"So dad, I want to be a dancer." "Um, right.... In this economy? A nurse, a lawyer, heck, even a politician I can see. But a dancer... ha!" This fictional bit of dialogue, or something along those lines, is perhaps what students who have decided to make dance their career have encountered at one time or another. The reality, however, is usually more complex.
"That's an old cliché. That's old thinking," Daniel Lewis says. Lewis should know: he's been in the world of dance education for over four decades. Now in his 60s, he has excelled as an internationally renowned choreographer, performer, teacher, author, and, for the past 24 years, dean of dance at the New World School of the Arts (NWSA) in downtown Miami.
"The arts industry is a very strong industry. I think people are over
that concept of either you are a star or you can't do it," says the
native New Yorker turned full-fledged Floridian. "You don't have to be a
star dancer, you don't have to be a Baryshnikov to make a decent
living. Now, very few make it to the level of a Baryshnikov or a Nureyev
or a Margot Fonteyn in the dance world, but there are thousands,
literally, hundreds of thousands of dancers out there working and making
a good living, raising families and doing all the normal things that
people do. All our kids get jobs, everywhere in the country, or are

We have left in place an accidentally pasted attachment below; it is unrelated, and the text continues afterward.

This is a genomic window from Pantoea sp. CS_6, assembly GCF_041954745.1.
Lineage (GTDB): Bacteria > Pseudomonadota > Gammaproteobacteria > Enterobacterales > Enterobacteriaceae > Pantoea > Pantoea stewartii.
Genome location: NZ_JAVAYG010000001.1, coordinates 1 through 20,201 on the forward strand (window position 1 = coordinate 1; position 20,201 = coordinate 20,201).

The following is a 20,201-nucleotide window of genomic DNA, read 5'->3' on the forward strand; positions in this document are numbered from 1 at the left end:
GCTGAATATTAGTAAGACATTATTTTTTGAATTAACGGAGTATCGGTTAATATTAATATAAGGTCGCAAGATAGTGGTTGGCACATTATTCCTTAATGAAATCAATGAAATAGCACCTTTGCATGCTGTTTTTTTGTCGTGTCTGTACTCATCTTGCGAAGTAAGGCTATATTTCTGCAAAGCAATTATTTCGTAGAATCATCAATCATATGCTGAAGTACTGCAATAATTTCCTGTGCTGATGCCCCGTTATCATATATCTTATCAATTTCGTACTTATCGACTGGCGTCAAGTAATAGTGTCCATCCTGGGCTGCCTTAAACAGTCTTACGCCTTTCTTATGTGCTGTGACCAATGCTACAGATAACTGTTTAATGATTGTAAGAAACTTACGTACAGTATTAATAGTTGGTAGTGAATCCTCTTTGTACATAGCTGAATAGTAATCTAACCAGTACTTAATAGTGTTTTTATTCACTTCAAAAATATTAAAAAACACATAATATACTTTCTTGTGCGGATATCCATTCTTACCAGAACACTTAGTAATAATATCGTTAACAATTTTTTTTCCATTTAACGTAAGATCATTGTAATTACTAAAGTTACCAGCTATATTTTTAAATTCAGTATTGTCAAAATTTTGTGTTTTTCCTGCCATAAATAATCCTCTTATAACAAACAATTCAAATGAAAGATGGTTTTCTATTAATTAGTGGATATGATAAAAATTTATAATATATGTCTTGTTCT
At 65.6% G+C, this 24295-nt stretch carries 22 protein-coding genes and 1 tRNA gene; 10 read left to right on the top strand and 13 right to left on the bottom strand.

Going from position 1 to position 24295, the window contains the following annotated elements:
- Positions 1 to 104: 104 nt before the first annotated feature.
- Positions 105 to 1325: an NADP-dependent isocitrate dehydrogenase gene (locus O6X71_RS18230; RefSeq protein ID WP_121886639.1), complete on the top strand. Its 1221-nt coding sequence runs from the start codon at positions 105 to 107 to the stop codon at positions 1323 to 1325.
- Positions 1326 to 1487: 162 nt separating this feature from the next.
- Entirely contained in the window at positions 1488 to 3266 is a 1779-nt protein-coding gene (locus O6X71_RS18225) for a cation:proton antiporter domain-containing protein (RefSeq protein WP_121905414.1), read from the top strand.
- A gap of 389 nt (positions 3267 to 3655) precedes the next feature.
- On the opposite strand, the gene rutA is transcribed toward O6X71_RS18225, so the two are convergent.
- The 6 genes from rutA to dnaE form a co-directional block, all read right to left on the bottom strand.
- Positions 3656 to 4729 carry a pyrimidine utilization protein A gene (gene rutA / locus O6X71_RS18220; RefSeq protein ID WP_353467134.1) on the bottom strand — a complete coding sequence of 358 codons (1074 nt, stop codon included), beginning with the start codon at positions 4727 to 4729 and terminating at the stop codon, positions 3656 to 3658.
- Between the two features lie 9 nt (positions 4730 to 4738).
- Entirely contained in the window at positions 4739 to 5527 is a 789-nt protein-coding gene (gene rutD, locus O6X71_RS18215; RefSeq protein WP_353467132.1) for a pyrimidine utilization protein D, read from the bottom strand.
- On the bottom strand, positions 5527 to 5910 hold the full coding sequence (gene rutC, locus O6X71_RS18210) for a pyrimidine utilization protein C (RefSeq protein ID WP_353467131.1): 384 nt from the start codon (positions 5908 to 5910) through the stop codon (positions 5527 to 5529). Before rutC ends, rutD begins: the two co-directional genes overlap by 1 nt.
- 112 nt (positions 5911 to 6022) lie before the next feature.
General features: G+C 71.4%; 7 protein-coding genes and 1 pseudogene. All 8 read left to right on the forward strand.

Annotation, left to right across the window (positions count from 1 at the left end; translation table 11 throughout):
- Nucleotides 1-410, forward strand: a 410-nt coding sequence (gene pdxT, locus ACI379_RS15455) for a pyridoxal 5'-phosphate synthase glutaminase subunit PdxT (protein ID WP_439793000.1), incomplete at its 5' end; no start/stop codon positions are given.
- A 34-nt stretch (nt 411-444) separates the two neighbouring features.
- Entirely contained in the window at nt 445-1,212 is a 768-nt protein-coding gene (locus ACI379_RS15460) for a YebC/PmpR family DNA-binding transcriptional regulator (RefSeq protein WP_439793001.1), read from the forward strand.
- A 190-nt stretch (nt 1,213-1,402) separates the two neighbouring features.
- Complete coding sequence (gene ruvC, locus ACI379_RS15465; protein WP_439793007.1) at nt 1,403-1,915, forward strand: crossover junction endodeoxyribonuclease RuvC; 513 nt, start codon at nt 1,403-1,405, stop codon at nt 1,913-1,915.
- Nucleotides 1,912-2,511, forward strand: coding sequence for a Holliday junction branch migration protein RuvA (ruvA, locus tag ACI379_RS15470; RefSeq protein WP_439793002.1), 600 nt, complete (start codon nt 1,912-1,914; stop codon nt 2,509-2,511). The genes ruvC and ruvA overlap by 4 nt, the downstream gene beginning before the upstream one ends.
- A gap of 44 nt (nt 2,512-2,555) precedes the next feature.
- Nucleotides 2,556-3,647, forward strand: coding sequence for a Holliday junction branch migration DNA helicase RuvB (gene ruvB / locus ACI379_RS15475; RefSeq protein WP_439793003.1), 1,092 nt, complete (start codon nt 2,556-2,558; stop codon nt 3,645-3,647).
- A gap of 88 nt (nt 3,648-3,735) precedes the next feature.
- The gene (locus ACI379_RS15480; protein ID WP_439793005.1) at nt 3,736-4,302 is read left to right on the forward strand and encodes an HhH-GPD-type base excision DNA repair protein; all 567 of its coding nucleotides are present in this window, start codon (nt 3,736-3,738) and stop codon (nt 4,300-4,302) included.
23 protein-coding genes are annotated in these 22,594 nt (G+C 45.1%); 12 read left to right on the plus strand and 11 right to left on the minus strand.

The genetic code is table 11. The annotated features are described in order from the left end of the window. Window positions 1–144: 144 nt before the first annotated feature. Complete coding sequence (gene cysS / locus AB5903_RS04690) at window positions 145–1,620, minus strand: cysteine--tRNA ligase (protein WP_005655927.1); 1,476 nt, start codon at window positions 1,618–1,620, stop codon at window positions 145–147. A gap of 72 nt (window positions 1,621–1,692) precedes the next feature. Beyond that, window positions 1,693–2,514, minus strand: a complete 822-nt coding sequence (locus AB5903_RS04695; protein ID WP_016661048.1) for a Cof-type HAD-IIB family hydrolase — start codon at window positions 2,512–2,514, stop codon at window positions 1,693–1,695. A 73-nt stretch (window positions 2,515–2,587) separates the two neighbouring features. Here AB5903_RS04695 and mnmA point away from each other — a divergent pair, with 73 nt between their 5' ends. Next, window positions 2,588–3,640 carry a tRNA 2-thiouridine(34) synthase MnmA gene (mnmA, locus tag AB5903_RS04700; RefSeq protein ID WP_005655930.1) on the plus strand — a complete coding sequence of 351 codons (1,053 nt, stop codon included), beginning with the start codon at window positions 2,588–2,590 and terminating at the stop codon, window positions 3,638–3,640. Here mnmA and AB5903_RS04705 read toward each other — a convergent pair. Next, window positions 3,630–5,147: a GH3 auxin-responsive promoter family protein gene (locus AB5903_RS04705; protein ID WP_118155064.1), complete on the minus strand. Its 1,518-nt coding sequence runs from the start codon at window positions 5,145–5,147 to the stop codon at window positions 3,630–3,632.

teaching around the world."
By kids he means the students who have put those feet to good use by
entering the dance program at the NWSA since Lewis became the first
dance dean in 1987. Now, "Danny", as he is affectionately called, will
be the subject of a major party to honor his legacy: On Saturday,
colleagues, friends, students, and alumni from all over will gather to
Center for the Performing Arts. During the show, NWSA will also announce the newly
established Daniel Lewis Dance Scholarship. On June 30, the curtain comes down for Lewis, but that's not his last
act. He's already planning on traveling and going back to teaching.
We Believe Local Journalism is Critical to the Life of a City
Engaging with our readers is essential to Miami New Times's mission. Make a financial contribution or sign up for a newsletter, and help us keep telling Miami's stories with no paywalls.
Support Our Journalism
Can't ever keep a good dancer still.
See "Daniel Lewis -- A Life of Dance" at Gusman
Center for the Performing Arts (8 p.m., 174 E. Flagler St., Miami) at 8 p.m. Saturday. Tickets cost $20 to $35. Call 305-237-3753 or visit nwsa.mdc.edu.
-- Juan Carlos Pérez-Duthie of artburstmiami.com